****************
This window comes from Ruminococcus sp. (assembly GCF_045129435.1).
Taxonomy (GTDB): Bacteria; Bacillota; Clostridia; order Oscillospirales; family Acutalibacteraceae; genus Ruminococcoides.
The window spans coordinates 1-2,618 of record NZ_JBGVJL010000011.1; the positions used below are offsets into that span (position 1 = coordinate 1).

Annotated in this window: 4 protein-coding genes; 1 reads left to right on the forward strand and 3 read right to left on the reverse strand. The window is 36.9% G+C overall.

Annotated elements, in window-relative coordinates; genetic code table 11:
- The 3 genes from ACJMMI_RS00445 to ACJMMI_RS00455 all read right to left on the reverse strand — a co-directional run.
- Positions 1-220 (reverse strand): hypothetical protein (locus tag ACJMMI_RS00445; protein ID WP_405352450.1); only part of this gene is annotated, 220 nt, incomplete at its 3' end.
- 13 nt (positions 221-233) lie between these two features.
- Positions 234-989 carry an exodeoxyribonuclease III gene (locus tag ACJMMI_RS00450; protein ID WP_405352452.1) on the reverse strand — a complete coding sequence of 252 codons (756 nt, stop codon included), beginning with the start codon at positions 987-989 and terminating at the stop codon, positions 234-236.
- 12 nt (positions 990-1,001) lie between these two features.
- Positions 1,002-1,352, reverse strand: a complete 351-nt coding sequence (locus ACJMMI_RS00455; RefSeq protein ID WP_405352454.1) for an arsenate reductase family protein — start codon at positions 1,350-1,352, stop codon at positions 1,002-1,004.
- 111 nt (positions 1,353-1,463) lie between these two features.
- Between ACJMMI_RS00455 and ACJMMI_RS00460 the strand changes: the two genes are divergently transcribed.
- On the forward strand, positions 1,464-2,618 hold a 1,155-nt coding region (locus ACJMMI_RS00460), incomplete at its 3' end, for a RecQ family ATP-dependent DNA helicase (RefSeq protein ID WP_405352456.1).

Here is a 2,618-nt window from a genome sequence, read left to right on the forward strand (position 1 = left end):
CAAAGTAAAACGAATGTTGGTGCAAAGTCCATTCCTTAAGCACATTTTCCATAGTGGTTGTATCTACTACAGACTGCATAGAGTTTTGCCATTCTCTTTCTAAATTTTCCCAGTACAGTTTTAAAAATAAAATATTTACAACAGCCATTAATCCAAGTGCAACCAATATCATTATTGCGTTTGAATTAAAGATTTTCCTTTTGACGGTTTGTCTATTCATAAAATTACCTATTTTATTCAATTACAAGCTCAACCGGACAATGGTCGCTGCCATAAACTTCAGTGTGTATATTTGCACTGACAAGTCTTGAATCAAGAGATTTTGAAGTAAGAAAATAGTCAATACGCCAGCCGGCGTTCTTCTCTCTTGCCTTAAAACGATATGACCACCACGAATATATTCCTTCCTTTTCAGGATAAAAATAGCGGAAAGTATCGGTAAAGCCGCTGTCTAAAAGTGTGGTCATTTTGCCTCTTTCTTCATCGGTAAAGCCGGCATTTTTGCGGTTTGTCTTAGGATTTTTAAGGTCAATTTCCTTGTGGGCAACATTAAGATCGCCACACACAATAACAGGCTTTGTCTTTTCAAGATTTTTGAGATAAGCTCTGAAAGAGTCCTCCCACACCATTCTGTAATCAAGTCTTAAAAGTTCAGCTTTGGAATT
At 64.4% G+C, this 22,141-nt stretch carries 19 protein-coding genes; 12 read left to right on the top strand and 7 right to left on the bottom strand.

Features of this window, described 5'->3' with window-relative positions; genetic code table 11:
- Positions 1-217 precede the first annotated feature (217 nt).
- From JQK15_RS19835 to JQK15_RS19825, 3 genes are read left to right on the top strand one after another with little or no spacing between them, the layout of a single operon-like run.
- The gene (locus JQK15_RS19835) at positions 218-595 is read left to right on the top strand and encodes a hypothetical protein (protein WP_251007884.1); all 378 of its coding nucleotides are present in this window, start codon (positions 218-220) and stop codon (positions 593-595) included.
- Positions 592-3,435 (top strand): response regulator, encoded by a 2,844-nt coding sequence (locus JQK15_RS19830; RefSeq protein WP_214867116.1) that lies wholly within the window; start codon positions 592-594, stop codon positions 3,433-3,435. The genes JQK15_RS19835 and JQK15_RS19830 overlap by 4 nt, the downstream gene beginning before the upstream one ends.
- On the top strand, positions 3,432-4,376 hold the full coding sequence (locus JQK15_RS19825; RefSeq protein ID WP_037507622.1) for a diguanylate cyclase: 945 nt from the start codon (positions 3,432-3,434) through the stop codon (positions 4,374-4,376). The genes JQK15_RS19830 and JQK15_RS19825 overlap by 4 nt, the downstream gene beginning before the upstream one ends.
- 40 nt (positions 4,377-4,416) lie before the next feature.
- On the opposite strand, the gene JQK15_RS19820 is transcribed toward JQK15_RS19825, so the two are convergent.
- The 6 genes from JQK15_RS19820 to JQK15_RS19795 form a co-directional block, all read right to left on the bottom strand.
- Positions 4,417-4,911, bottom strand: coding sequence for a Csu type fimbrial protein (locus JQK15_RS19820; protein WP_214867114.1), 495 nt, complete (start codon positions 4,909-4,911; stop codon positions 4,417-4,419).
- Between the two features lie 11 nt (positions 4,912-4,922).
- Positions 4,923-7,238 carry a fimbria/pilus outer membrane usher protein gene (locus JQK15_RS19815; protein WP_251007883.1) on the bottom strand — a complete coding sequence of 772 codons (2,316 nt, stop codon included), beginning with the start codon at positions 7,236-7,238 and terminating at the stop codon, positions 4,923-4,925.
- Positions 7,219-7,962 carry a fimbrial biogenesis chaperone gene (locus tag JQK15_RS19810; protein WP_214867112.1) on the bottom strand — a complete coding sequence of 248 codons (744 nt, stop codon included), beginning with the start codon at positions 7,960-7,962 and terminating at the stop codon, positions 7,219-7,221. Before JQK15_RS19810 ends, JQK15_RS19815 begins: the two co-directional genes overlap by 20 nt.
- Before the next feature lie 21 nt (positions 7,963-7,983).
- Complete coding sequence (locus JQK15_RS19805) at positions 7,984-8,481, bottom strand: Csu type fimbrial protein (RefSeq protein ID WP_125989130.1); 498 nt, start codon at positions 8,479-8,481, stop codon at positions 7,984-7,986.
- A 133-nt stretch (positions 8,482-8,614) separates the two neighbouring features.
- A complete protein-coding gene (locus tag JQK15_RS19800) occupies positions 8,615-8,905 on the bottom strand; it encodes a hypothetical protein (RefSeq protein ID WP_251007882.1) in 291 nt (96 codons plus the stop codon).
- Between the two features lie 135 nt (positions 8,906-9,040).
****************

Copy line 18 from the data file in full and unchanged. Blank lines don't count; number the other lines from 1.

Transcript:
Features of this window, described 5'->3' with window-relative positions; genetic code table 11: